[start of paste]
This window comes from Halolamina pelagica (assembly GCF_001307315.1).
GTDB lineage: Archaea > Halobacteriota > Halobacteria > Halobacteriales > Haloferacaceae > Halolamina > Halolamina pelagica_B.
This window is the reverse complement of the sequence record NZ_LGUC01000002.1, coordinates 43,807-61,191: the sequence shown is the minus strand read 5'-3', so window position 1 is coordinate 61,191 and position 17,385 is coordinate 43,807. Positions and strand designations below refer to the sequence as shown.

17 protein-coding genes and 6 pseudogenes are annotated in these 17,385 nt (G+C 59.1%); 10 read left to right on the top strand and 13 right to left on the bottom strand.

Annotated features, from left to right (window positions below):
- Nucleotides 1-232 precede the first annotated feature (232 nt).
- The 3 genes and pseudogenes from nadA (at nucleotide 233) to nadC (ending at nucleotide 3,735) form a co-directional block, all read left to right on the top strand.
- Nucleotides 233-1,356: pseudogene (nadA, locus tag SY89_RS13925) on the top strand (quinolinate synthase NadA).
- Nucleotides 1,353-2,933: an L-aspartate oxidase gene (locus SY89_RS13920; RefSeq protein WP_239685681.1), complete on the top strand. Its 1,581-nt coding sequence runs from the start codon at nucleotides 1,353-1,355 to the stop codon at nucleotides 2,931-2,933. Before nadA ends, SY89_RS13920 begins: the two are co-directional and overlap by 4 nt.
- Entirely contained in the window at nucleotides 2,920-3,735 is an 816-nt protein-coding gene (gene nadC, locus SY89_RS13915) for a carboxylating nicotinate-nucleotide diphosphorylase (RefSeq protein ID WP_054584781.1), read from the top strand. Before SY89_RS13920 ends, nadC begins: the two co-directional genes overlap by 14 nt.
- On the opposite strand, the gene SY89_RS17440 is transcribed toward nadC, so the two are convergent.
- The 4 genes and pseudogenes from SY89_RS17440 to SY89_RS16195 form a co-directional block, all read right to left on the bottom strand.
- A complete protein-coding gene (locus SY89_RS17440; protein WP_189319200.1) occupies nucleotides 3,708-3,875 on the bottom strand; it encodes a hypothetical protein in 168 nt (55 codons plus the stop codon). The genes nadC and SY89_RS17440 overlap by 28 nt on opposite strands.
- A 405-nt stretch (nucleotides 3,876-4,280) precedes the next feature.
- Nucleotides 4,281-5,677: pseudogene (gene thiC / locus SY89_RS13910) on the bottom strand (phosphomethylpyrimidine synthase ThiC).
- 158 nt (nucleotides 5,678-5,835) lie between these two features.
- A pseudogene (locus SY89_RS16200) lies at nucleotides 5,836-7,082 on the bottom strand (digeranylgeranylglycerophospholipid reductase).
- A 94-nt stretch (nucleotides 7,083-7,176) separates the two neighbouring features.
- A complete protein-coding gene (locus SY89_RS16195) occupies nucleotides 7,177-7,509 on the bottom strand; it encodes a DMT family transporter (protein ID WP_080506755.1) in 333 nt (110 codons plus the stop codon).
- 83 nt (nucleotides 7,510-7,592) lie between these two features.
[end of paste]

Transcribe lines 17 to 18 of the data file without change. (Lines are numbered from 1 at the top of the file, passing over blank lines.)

- A pseudogene (locus SY89_RS16200) lies at nucleotides 5,836-7,082 on the bottom strand (digeranylgeranylglycerophospholipid reductase).
- A 94-nt stretch (nucleotides 7,083-7,176) separates the two neighbouring features.